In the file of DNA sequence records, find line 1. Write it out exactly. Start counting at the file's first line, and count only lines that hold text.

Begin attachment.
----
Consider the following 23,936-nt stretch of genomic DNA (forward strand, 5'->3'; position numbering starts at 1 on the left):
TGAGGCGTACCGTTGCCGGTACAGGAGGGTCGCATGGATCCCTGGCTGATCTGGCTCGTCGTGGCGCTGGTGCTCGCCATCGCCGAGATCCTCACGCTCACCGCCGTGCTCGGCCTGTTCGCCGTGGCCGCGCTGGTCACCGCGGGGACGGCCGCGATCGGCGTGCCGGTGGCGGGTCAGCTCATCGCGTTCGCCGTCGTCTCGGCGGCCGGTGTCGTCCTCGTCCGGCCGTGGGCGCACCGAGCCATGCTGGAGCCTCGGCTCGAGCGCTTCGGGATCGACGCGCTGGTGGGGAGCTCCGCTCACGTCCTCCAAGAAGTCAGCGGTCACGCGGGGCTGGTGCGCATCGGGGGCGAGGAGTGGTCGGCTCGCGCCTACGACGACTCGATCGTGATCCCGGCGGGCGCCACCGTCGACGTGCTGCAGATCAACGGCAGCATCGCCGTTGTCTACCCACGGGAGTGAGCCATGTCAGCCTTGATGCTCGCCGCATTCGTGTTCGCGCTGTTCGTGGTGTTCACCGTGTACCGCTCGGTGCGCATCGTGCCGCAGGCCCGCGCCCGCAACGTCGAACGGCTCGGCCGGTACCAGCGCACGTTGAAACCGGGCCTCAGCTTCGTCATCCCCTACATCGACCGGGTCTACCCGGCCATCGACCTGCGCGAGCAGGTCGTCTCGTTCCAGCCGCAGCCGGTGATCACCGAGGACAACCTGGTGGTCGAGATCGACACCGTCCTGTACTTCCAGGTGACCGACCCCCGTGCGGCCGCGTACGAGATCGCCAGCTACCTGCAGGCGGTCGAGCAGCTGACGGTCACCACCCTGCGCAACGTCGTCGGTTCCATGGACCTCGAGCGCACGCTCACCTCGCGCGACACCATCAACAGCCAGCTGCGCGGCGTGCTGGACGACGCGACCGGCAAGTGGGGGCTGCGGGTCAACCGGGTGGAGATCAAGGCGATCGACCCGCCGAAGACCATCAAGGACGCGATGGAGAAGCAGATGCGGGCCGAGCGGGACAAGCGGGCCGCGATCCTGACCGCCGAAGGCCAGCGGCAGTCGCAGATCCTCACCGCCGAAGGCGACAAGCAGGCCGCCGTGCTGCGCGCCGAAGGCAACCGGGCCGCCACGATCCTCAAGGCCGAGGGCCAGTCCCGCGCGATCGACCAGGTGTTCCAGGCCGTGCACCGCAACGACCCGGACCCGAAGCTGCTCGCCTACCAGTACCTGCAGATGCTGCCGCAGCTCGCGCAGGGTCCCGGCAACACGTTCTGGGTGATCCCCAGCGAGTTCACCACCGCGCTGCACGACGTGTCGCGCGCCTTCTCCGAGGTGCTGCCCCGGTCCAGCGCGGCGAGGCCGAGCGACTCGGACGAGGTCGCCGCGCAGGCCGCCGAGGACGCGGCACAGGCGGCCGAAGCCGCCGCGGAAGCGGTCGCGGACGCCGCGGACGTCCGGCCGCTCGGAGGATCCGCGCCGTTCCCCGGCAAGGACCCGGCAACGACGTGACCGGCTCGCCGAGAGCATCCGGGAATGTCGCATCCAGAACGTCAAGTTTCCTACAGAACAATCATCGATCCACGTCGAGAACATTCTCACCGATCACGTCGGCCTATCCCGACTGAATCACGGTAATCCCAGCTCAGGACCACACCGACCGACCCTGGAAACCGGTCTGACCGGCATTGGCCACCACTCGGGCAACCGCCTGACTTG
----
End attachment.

Consider the following 23,936-nt stretch of genomic DNA (forward strand, 5'->3'; position numbering starts at 1 on the left):